Saturday, May 19, 2007
Sexual Repression and Whorish Histories
The Victorian era was a peak time for sex work...there were so many sex workers in London under the reign of Queen Victoria - apparently more than ever before or since. There are three key reasons for this:
1. The first being economic - with the Industrial Revolution, record numbers of people left rural areas (where they had traditionally lived as peasants, working the land of the local land owner) and moved to cities for work - such a dramatic change to an economic system, from a largely agricultural to largely urban economy will cause havoc - urban crowding, slums, unemployment and dramatic poverty. Add to this that women's wages at that time in most conventional forms of 'women's work' (i.e. working as a seamstress or in a laundry) was not enough to survive on in most cases... and there you have it: the perfect conditions for an explosion of sex work are created
2. The second was notions of female purity... sex made you damaged goods, and often even working class women had presure put upon them to be chaste (who were up until this time considered fundamentally immoral, however the recent woman-led moral crusades - who also focused on 'white slavery' and alcohol temperance).. so for women who had popped their cherry, the most conventional means of economic support (wedlock) was not always an option, so 'on the game' it was. Another aspect of this was the hideous amounts of homophobia, which meant that for men looking for same sex action, male sex workers were the safest option (except maybe, in the case of the Oscar Wilde sodomy case, when rent boys gave evidence against him).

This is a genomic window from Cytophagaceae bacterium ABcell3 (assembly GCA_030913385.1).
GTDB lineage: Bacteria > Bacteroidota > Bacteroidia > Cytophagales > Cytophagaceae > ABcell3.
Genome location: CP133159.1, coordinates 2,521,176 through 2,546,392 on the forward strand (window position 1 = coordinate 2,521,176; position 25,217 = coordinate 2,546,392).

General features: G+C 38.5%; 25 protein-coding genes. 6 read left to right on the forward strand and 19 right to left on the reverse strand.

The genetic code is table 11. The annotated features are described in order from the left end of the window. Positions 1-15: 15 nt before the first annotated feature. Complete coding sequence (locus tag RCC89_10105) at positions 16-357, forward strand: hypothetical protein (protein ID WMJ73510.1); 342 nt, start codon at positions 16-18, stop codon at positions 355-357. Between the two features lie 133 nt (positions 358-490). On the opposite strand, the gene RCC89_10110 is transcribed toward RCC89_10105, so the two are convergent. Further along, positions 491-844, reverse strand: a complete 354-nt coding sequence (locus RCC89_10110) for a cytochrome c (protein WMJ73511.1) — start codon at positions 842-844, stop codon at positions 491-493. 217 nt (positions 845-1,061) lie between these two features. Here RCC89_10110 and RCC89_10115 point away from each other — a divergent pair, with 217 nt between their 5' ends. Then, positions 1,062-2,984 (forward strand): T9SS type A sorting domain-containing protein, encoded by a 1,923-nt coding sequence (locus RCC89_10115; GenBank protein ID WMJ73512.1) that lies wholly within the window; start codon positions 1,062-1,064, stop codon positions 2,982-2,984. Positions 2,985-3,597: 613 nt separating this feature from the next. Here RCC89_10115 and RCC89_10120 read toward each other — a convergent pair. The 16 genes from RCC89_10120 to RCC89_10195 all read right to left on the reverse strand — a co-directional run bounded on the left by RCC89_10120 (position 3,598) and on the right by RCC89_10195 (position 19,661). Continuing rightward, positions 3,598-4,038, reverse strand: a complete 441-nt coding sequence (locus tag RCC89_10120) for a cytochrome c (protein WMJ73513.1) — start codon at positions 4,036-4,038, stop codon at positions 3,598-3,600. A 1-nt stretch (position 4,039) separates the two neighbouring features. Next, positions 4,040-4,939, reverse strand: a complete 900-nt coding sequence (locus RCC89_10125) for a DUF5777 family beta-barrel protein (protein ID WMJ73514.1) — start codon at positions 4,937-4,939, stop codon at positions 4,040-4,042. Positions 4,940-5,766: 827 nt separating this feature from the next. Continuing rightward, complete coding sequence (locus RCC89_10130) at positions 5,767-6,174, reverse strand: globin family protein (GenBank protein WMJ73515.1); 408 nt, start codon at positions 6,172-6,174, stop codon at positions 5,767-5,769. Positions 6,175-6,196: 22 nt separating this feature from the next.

3. And then there is the second chastity related reason... the popular wisdom of the time made quite clear that women didn't like sex, that male sex drive victimised women into putting out, even when they don't want to (hello Sheila Jeffreys, Andrea Dworkin, et al). There were books available at the time that suggested that a decent husband wouldn't expect sex more than about every 6 months from his lady wife, and advised on things to do to quell the urge to ask more often.... Middle and upper class men sometimes began affairs with the household servants, or other working class women, sometimes setting them up as mistresses in separate establishments - if those men didn't adequately provide for their mistresses... well you get the picture. Either way, affluent guys either went to see sex workers straight away, or 'ruined' someone who then became a sex worker later.
I'm not being bitter about men here (or in anyway suggesting sex workers are victims - making lemonade out of the lemons of sexism and classism is to me the act of the capable and empowered), just pointing out that class and gender discrimination, tough economic times and sexual repression create the conditions for an increase in the numbers of sex workers.
(For more on Victorian Era sex work - may I recommend my favourite all-time sex work book? Whores In History by Nikki Roberts. Also Victorian 'porn' such as Fanny Hill and My Secret Life for 'local colour')
Conversely, the sex industry has been a harder place to be since the late 60s. The introduction of the contraceptive pill was certainly catastrophic for business. Such a reliable, non intrusive, self-directed contraceptive method meant women, for the first time, where able to have penetrative, penis-in-vagina sex all the time without running the huge risk of pregnancy. When wives and girlfriends - or even women not romantically entwined are putting out for free in such large numbers, there is less of an overwhelming need for sex workers.